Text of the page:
Hell on Wheels: Are bad trucking laws partially to blame for Tracy Morgan's accident?
Two days before Kevin Roper crashed his Walmart big rig into Tracy Morgan’s limousine, critically injuring the comedian and killing his colleague James McNair, the Senate Appropriations Committee quietly loosened the laws governing truckers’ hours on the road. Senator Susan Collins slipped an amendment into an appropriations bill suspending for one year a rule limiting truckers to 70-hour work weeks, with a mandatory 34-hour “re-start” once they hit that threshold. Under the amendment, the law would revert to an 82-hour workweek. The Truck Safety Coalition denounced the measure: “What is being portrayed as a small change to the rest period actually has a large impact on crash risk and will set back safety for everyone sharing the roads with large 80,000-pound trucks.”
posted by tonycpsu
on Jun 16, 2014 -
The United States Chemical Safety Board and Hazard Investigation Board, an independent agency of the United States Federal Government that investigates the cause of chemical accidents (About the CSB Video
(14 minutes), website
) has released a well-made animated video
(11 minutes) detailing the root cause of the Deepwater Horizon oil spill, in conjunction with a two-volume draft report
about the disaster. This is just the latest in a series of informative and fascinating safety videos released by the CSB. [more inside]
posted by Small Dollar
on Jun 6, 2014 -
The Overprotected Kid A preoccupation with safety has stripped childhood of independence, risk-taking, and discovery—without making it safer. A new kind of playground points to a better solution.
posted by Joe in Australia
on Mar 20, 2014 -
is a blog that investigates products on Kickstarter and Indiegogo that look scientifically implausible, outright impossible, or completely scammy
posted by The Whelk
on Dec 6, 2013 -
, a new program instituted by the TSA, will allow passengers to keep their shoes, jackets and belts during screening, as well as allow laptop computers and approved liquids to remain in bags for a fee of $85.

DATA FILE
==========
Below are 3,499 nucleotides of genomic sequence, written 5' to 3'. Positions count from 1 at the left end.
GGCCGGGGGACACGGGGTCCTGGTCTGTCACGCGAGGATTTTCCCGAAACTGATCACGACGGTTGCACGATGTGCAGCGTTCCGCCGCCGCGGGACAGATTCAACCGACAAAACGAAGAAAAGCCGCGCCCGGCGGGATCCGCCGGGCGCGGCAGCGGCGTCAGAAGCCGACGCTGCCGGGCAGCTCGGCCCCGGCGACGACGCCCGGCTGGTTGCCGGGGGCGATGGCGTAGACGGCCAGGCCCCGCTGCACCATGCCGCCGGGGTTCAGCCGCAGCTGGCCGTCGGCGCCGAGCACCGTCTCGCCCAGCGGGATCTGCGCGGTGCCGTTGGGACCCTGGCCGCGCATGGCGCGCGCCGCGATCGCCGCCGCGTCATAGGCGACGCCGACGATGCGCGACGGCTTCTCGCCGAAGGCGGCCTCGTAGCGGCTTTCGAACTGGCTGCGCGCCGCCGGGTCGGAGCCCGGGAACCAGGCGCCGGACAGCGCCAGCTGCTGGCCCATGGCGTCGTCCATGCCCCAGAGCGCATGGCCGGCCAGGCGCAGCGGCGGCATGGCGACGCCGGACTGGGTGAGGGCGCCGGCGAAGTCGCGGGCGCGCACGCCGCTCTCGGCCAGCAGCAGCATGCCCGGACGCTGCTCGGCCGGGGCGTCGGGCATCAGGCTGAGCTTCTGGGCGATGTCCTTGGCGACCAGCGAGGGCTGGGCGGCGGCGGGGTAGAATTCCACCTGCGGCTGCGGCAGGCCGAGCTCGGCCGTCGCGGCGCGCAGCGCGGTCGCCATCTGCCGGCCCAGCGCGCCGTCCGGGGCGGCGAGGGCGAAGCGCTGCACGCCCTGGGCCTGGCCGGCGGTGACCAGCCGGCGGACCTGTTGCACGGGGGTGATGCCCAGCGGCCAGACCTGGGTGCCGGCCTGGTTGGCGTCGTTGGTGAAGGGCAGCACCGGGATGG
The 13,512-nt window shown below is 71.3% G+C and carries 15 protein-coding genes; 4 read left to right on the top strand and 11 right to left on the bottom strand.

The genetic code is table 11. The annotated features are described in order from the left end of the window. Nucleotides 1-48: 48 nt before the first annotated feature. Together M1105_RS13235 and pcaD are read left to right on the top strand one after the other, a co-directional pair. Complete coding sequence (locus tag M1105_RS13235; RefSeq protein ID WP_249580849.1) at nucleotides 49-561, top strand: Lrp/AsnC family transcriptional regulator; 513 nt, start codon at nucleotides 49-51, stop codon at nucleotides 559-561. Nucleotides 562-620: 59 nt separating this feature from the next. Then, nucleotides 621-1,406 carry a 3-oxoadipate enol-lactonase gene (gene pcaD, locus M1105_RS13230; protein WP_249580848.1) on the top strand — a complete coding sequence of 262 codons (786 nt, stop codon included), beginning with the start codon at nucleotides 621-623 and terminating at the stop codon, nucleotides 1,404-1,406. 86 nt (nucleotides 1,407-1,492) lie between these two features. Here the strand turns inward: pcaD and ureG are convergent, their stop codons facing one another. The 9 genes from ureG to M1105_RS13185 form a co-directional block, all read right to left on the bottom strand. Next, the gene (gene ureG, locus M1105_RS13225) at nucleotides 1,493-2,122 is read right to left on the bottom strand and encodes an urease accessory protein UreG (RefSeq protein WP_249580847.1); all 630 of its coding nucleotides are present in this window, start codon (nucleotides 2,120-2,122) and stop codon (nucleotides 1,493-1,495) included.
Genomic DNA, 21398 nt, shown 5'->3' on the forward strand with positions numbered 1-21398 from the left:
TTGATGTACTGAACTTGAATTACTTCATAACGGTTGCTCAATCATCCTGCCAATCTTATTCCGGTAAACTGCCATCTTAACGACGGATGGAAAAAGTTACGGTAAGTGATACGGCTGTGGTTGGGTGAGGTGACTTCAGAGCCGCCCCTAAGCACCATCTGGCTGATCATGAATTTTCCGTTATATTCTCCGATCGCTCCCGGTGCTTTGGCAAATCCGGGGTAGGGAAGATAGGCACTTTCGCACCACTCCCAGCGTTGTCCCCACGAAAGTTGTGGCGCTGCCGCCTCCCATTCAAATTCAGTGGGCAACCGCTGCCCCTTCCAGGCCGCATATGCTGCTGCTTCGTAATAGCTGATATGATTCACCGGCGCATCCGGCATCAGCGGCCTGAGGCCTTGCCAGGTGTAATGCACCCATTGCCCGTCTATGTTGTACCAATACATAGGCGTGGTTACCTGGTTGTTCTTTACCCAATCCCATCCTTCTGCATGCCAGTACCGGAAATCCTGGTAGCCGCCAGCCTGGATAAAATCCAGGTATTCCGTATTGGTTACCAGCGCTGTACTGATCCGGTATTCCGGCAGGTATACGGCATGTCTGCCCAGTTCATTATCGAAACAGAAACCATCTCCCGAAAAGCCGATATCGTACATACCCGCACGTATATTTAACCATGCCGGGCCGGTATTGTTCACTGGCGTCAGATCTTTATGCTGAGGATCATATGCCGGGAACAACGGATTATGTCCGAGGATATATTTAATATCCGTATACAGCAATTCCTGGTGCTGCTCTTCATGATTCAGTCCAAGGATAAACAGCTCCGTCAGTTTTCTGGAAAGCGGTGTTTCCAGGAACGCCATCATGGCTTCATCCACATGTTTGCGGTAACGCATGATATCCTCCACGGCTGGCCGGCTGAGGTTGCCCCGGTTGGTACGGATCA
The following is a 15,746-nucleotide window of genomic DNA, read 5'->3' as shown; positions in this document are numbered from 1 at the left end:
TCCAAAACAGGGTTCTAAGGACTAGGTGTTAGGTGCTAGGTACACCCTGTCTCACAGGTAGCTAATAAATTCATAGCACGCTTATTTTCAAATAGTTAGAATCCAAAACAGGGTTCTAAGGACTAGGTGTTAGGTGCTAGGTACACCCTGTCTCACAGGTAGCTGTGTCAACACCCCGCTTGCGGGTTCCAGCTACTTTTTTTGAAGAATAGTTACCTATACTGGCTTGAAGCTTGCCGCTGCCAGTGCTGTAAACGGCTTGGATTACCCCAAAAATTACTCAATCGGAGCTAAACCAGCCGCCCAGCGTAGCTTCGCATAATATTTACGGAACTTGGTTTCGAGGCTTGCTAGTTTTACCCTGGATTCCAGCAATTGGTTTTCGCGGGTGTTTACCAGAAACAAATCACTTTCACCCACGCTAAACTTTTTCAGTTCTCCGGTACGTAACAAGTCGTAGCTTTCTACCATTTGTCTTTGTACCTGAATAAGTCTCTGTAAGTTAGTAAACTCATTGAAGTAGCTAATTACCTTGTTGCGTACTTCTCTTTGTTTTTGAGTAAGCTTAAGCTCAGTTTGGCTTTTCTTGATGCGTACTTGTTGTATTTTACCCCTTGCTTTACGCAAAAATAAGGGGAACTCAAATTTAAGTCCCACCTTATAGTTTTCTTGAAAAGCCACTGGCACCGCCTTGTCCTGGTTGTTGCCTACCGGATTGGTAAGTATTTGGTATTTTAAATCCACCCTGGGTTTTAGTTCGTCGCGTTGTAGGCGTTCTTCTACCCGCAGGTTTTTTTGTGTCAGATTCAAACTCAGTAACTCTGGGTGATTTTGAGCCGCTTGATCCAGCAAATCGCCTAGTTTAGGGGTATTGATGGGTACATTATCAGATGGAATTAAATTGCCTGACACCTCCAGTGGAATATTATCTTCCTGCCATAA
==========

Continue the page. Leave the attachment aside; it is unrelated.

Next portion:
posted by Omon Ra
on Jul 25, 2013 -
"Bicycle helmets do an outstanding job of keeping our skulls intact in a major crash. But they do almost nothing to prevent concussions and other significant brain injuries—and the very government agency created to protect us is part of the problem. The time has come to demand something safer
posted by killdevil
on Jun 18, 2013 -
Shake Hands With Danger
is not just your ordinary, terrifically entertaining, 70s-era heavy machinery safety film. Oh, no! It also features some badass country-rock riffery and very, uh... site-specific lyric content that propels it into a whole other league of entertainment.
posted by flapjax at midnite
on May 1, 2013 -
Google Glasses are being tested by tech writers as we speak. But are they a good thing?
The long awaited Project Glass
is nearly here
There are articles about them here
among many others.
But is it a good thing? Questions are being asked both about safety
and about privacy.
Everything good, bad and ugly about the online world is about to get more intense. Are you ready?
posted by BillW
on Mar 25, 2013 -
You know how it feels when you're trying to cross the street and a driver comes through the intersection as if you’re not even there? Like he’s muscling through with that big box of metal as if to say, “Hey, get out of my way, you little flesh-and-blood weakling!”
posted by Etrigan
on Mar 1, 2013 -